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The World Bank’s Board of Executive Directors today approved a $750 million MSME Emergency Responseprogram to support increased flow of finance into the hands of micro, small, and medium enterprises (MSMEs), severely

impacted by the COVID-19 crisis.

COVID-19 has placed the MSME sector – the backbone of India’s economy – contributing to 30 percent of India’s GDP and 40 percent of exports, under severe stress. The sector, which employs about 150-180 million people, is today burdened with cancelled orders, loss of customers and supply chain disruptions – causing a sharp fall in revenues. This cash flow shortage is exacerbated by constraints to accessing finance, potentially leading to solvency problems. The broad-based loss of cash flows has triggered a chain of non-payments throughout the economy, including to the financial sector.

The World Bank’s MSME Emergency Response program will address theimmediate liquidity and credit needs of some 1.5 million viable MSMEs to help them withstand the impact of the current shock and protect millions of jobs. This is the first step among a broader set of reforms that are needed to propel the MSME sector over time.

The World Bank Group, including its private sector arm – the International Finance Corporation (IFC), will support the government’s initiatives to protect the MSME sector by:

Unlocking liquidity.    India’s financial system benefited from early and decisive measures taken by the RBI and the Government of India (GOI) to infuse liquidity into the market. Give current uncertainties, lenders remain concerned about borrowers’ ability to repay – resulting in limited flow of credit even to the viable enterprises in the sector. This program will support government’s efforts to channel that liquidity to the MSME sector by de-risking lending from banks and Non-Banking Financial Companies (NBFCs) to MSMEs through a range of instruments, including credit guarantees.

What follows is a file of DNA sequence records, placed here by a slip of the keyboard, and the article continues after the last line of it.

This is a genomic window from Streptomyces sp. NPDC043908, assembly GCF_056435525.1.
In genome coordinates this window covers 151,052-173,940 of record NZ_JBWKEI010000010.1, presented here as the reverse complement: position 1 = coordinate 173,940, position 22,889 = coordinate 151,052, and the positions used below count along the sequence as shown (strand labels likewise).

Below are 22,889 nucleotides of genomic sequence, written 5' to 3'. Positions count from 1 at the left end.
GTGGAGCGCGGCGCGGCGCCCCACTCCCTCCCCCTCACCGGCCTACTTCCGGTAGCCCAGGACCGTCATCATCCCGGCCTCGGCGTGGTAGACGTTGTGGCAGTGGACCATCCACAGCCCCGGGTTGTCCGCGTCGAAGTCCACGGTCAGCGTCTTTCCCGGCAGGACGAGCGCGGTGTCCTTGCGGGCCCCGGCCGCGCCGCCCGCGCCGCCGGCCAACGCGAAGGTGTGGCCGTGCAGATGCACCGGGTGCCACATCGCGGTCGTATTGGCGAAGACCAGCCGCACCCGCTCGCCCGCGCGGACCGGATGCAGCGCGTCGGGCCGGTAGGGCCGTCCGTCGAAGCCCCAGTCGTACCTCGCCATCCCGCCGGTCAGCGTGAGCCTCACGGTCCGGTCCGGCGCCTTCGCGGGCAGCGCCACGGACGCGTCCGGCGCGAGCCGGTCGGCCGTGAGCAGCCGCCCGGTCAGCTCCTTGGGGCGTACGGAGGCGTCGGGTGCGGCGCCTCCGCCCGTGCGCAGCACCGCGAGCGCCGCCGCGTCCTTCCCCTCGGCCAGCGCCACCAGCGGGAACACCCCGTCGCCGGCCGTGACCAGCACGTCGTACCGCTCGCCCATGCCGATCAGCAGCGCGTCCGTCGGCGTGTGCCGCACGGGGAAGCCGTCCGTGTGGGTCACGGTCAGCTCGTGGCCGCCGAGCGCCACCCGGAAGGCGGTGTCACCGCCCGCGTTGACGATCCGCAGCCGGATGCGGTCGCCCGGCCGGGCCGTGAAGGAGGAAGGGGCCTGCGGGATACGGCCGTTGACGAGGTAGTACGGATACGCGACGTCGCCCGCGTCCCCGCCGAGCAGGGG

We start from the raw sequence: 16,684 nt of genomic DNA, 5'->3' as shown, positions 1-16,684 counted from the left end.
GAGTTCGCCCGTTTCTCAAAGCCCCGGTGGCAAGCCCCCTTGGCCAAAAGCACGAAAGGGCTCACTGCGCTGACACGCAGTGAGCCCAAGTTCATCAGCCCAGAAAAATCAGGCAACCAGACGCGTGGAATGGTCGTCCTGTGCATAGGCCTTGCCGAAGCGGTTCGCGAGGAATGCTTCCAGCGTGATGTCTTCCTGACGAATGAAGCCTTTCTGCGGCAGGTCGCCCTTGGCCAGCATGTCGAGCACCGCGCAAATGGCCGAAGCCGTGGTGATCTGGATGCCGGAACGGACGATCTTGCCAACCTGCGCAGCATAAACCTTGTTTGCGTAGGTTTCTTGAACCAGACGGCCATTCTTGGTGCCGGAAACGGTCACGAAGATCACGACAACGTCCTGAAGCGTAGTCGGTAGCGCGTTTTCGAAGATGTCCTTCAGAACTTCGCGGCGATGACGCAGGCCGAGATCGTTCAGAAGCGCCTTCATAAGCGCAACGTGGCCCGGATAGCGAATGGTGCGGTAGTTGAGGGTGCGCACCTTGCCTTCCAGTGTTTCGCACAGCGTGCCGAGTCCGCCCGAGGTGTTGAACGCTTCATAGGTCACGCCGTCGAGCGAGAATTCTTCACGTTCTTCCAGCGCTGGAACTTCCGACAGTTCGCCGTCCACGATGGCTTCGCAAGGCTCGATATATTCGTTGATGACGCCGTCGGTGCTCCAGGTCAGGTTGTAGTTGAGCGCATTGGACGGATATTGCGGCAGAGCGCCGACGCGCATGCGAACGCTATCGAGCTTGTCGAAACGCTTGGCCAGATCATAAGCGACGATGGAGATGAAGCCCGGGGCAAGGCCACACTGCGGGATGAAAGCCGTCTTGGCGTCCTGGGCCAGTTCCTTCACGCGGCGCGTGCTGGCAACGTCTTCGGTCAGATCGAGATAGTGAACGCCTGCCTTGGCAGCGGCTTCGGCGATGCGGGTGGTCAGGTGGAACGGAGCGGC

Strengthening NBFCs and SFBs.   Improving the funding capacity of key market-oriented channels of credit, such as the NBFCs and Small Finance Bank (SFBs), will help them respond to the urgent and varied needs of the MSMEs. This will include supporting government’s refinance facility for NBFCs. In parallel, the IFC is also providing direct support to SFBs through loans and equity.

Enabling financial innovations.   Today, only about 8 percent of the MSMEs are served by formal credit channels. The program will incentivize and mainstream the use of fintech and digital financial services in MSME lending and payments. Digital platforms will play an important role by enabling lenders, suppliers, and buyers to reach firms faster and at a lower cost, especially small enterprises who currently may not have access to the formal channels.

The World Bank has to date committed $2.75 billion to support India’s emergency COVID-19 response, including the new MSME project. The first $1 billion emergency support was announced in April this year for immediate support to India’s health sector. Another $1 billion project was approved in May to increase cash transfers and food benefits to the poor and vulnerable, including a more consolidated delivery platform – accessible to both rural and urban populations across state boundaries.

The $750 million loan from the International Bank for Reconstruction and Development (IBRD), has a maturity of 19 years including a 5-year grace period.